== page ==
The von Mises (VM) stress is a common stress measure for finite element models of tissue mechanics. The VM failure criterion, however, is inherently isotropic, and therefore may yield incorrect results for anisotropic tissues, and the relevance of the VM stress to anisotropic materials is not clear. We explored the application of a well-studied anisotropic failure criterion, the Tsai-Hill (TH) theory, to the mechanically anisotropic porcine aorta. Uniaxial dogbones were cut at different angles and stretched to failure. The tissue was anisotropic, with the circumferential failure stress nearly twice the axial (2.67±0.67 MPa compared to 1.46±0.59 MPa). The VM failure criterion did not capture the anisotropic tissue response, but the TH criterion fit the data well (R2=0.986). Shear lap samples were also tested to study the efficacy of each criterion in predicting tissue failure. Two-dimensional failure propagation simulations showed that the VM failure criterion did not capture the failure type, location, or propagation direction nearly as well as the TH criterion. Over the range of loading conditions and tissue geometries studied, we found that problematic results that arise when applying the VM failure criterion to an anisotropic tissue. In contrast, the TH failure criterion, though simplistic and clearly unable to capture all aspects of tissue failure, performed much better. Ultimately, isotropic failure criteria are not appropriate for anisotropic tissues, and the use of the VM stress as a metric of mechanical state should be reconsidered when dealing with anisotropic tissues.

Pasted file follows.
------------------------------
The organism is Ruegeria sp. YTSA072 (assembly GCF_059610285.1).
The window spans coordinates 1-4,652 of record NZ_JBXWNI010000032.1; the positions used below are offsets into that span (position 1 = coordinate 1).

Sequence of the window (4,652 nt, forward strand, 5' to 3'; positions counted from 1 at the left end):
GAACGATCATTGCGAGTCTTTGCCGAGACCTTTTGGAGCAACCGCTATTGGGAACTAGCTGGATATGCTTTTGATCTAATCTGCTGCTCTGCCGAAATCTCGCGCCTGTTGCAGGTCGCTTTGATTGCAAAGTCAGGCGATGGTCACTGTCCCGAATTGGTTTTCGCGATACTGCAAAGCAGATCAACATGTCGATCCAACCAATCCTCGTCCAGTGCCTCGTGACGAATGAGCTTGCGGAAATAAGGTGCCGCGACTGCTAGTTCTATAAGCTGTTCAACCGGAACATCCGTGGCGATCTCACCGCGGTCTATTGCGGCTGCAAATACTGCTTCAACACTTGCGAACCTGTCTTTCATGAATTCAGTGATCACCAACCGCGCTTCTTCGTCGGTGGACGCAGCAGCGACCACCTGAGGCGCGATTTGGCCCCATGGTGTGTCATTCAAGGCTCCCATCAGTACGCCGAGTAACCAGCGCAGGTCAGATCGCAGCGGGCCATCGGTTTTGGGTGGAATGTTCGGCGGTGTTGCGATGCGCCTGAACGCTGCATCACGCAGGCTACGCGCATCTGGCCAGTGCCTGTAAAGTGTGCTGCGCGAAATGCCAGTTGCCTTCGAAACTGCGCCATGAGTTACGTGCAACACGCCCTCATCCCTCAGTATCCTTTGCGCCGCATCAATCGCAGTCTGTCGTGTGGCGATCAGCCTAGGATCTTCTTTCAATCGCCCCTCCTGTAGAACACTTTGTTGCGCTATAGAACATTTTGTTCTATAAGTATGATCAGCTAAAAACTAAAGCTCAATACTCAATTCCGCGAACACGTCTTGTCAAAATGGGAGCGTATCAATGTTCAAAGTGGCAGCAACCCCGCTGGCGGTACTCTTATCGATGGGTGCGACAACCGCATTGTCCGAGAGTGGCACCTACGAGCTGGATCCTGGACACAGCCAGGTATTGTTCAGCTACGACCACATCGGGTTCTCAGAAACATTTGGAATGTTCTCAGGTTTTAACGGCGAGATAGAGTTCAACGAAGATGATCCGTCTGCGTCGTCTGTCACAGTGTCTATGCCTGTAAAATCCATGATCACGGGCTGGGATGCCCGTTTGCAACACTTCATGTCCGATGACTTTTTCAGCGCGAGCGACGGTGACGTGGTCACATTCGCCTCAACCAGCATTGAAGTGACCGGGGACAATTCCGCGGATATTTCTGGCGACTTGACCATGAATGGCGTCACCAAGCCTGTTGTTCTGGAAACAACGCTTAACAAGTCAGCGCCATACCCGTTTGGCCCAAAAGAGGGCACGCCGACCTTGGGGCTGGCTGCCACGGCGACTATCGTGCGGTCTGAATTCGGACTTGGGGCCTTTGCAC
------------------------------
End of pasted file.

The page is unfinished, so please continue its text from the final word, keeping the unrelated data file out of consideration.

Bibliographical noteFunding Information:
This material is based upon work supported by the National Science Foundation Graduate Research Fellowship Program under Grant No. 00039202 (CEK). Any opinions, findings, and conclusions or recommendations expressed in this material are those of the author(s) and do not necessarily reflect the views of the National Science Foundation. This work was supported by the National Institutes of Health (R01EB005813), and CEK is a recipient of the Richard Pyle Scholar Award from the ARCS Foundation. Tissue was provided by the Visible Heart Laboratory at the University of Minnesota. The authors acknowledge the Minnesota Supercomputing Institute (MSI) at the University of Minnesota for providing resources that contributed to the research results reported within this paper. We also gratefully acknowledge the assistance of Vahhab Zarei and Jacob Solinksy.
- Failure criteria
- Von Mises stress